Thomas Carroll Blauvelt Esq.
Thomas Carroll Blauvelt

*No aspect of this advertisement has been approved by the Supreme Court of New Jersey.


Throughout the United States, driving is a privilege and not a right. Because of this important distinction, New Jersey requires that you agree to some important conditions before granting you the privilege of driving on its roads. Known as implied consent, New Jersey drivers essentially consent to DUI breath testing only when the police suspect you of DWI/DUI. This may not seem fair since many of you would like to make that decision in the moment rather than having to say yes when you first got your license, but such is the reality of driving anywhere on public roads in New Jersey.

The legal blood alcohol content (BAC) limit while driving in New Jersey is .08. To arrive at this number, police will typically perform a breath or chemical test. New Jersey’s breath test is commonly referred to as an Alcotest. N.J.S.A. 39:4-50.3 outlines the necessary training and reporting procedures that must be in place for the two collected readings the Breathalyzer produces to be considered valid and reliable evidence in the eyes of the court. N.J.S.A. 39:4-50.4(a) outlines the strict punishments attached to a refused Alcotest, which include:

  • First offense: license suspension between seven months and one year; $300 to $500 fine and annual surcharges
  • Second offense: license suspension of two years; $500 to $1,000 fine and annual surcharges
  • Third offense: possible license suspension of 10 years; $1,000 fine and annual surcharges

As you can see, refusal can carry serious punishments. Under New Jersey law, even if you are not found guilty of the DWI charge against you, you will still face penalties for your failure to submit to a breath test if the state proves the necessary elements. There are many viable defenses to both charges in these cases; do not simply accept the charges against you. Was the standard statement form properly read to you? Was there any communication barrier between you and the officer? Were you confused? Have you had your hearing tested? Did you agree to consent to breath testing and then give “short samples”? Cases when an Alcotest has been refused can be complicated because of the dual nature of the legal issues you are facing. Working with an experienced New Jersey DWI/DUI attorney can help you handle both cases.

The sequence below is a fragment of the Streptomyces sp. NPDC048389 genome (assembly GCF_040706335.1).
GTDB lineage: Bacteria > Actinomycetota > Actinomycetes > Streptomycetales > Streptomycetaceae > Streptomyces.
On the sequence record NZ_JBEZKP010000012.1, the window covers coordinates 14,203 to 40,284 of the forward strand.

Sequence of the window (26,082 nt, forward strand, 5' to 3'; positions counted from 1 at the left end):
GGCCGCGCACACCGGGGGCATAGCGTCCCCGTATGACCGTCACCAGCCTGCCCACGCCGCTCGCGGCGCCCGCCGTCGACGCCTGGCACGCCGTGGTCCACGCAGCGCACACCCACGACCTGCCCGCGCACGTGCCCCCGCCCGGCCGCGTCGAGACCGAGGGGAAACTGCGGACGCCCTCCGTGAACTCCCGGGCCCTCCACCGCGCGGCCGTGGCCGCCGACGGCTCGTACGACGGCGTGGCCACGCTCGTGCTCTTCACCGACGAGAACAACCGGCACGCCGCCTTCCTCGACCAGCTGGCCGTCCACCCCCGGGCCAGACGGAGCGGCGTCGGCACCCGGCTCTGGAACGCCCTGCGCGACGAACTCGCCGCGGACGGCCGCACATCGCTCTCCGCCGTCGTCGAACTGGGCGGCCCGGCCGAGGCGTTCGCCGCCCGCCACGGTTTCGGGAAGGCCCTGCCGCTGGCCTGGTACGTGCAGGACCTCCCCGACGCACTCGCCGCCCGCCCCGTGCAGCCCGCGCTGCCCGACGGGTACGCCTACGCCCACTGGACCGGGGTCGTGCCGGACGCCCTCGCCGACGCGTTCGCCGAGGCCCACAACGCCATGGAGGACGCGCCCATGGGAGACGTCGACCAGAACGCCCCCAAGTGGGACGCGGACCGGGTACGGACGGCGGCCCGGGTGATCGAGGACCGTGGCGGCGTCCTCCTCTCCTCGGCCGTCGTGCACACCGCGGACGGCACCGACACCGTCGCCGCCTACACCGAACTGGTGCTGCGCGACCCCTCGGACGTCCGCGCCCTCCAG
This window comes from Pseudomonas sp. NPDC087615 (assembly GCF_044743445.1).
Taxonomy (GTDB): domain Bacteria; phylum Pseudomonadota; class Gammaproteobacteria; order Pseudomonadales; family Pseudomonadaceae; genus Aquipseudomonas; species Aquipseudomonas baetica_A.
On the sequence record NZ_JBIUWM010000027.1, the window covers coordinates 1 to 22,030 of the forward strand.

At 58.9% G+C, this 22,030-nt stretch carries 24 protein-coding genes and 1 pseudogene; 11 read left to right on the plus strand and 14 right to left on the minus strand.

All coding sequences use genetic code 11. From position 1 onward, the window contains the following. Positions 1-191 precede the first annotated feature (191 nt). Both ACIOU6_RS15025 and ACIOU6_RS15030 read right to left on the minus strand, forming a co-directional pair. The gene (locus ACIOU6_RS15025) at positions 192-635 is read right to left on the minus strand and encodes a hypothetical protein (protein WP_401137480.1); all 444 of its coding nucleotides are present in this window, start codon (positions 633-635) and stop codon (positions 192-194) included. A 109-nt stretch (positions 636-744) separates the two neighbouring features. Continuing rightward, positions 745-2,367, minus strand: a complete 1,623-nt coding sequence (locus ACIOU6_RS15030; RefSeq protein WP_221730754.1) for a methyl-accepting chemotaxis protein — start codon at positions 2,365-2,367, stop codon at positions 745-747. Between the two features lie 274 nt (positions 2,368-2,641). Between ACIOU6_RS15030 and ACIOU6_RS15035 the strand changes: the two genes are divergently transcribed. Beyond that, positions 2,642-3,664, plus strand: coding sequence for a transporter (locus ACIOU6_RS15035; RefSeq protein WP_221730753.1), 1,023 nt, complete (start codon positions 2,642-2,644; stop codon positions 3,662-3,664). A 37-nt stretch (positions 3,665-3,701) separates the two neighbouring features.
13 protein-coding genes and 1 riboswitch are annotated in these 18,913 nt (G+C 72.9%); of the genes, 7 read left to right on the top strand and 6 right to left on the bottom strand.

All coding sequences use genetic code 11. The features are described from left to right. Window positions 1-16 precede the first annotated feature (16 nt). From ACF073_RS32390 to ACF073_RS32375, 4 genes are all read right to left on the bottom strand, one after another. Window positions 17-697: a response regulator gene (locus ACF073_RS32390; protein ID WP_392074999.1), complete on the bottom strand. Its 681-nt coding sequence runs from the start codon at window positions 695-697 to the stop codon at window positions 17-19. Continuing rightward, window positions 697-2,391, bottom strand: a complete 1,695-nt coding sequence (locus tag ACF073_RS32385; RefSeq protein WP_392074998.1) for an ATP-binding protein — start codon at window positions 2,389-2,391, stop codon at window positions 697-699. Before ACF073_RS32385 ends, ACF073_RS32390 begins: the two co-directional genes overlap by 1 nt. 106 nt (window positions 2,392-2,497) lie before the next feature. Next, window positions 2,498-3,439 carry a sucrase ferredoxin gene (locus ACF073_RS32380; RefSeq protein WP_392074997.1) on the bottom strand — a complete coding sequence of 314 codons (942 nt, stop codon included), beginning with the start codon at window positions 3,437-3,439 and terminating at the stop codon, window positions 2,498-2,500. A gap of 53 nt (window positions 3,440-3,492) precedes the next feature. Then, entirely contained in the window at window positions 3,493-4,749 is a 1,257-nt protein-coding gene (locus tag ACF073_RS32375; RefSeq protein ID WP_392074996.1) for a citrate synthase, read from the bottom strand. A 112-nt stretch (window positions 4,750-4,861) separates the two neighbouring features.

As a former DWI prosecutor and DWI public defender, I have the experience you want on your side. I have had many NJ refusal to consent to Alcotest cases dismissed and will fight hard to get you the results you want. If you are dealing with a refused breath test in addition to a DWI charge, let me handle all the charges you are now facing. I am available seven days a week; get in touch today and let’s begin working toward a solution. I look forward to speaking with you: 877-676-7729.

Areas of Practice

As Seen In

  • New Jersey Monthly
  • MTV
  • Super Lawyers
  • app | Part of the USA Today Network